Read more from our testing of portable chargers here.

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Trump’s misleading tweet about changing your vote, briefly explained

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Open Sourced logo

Searches for changing one’s vote did not trend following the recent presidential debate, and just a few states appear to have processes for changing an early vote. But that didn’t stop President Trump from wrongly saying otherwise on Tuesday.

In early morning posts, the president falsely claimed on Twitter and Facebook that many people had Googled “Can I change my vote?” after the second presidential debate and said those searching wanted to change their vote over to him. Trump also wrongly claimed that most states have a mechanism for changing one’s vote. Actually, just a few states appear to have the ability, and it’s rarely used.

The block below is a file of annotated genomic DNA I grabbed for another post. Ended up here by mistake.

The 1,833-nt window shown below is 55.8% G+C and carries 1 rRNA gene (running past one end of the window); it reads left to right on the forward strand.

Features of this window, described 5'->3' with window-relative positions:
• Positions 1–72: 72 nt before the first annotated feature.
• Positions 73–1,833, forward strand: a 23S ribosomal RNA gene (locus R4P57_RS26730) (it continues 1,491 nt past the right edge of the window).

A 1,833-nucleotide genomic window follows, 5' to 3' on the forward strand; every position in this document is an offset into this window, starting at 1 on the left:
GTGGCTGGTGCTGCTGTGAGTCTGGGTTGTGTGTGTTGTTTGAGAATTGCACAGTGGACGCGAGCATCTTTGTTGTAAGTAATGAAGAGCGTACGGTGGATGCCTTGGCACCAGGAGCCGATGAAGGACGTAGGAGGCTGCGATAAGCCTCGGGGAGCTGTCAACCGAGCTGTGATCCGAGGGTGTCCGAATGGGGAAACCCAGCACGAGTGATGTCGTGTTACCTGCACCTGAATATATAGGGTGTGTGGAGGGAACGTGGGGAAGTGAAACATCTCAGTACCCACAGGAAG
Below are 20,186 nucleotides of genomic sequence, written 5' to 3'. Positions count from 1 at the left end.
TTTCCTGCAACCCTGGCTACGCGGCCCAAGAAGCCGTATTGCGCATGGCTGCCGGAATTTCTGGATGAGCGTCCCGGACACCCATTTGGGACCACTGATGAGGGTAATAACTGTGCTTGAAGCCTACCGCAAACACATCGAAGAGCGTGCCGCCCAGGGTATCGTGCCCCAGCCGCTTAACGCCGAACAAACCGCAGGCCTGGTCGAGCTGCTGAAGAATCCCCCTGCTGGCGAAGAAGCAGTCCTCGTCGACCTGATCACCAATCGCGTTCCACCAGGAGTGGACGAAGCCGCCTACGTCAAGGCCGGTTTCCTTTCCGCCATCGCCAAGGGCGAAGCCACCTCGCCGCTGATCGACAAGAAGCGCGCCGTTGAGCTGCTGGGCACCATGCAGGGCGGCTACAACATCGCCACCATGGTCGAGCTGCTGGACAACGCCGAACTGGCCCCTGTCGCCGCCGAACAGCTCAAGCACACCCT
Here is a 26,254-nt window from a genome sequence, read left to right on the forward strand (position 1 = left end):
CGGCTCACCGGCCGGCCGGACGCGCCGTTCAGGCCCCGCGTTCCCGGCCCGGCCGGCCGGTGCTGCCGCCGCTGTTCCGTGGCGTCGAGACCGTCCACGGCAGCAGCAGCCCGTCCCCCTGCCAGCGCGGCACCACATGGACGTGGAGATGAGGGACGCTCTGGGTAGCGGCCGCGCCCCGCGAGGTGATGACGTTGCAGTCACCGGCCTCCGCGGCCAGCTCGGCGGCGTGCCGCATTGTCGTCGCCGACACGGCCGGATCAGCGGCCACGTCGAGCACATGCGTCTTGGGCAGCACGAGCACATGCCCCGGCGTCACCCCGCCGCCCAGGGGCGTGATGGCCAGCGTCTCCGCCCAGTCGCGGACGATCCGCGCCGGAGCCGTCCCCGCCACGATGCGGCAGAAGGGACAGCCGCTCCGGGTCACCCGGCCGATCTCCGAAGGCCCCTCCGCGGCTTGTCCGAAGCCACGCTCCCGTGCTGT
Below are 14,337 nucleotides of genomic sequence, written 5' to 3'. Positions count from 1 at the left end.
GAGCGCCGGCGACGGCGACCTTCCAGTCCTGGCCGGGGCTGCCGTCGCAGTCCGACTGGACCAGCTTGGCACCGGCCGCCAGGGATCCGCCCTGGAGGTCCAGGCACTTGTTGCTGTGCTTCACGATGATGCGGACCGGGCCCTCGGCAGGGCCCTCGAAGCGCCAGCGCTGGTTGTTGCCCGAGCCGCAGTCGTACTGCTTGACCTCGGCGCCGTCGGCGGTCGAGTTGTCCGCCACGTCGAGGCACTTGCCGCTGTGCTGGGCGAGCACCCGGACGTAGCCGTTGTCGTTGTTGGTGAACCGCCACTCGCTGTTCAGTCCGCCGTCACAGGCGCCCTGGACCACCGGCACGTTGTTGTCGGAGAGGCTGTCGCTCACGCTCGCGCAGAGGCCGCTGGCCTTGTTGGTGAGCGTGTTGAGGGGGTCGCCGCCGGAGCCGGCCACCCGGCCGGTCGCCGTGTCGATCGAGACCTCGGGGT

Twitter did not attach a label to Trump’s recent tweet.
Twitter

Trump’s claim about what was trending on Google after the debate doesn’t hold up. Searches for changing one’s vote were not among Google’s top trending searches for the day of the debate (October 22) or the day after. Searches for “Can I change my vote?” did increase slightly around the time of the debate, but there is no way to know whether the bump was related to the debate or whether the people searching were doing so in support of Trump.

It was only after Trump’s posts that searches about changing your vote spiked significantly. It’s worth noting that people were also searching for “Can I change my vote?” during a similar period before the 2016 presidential election.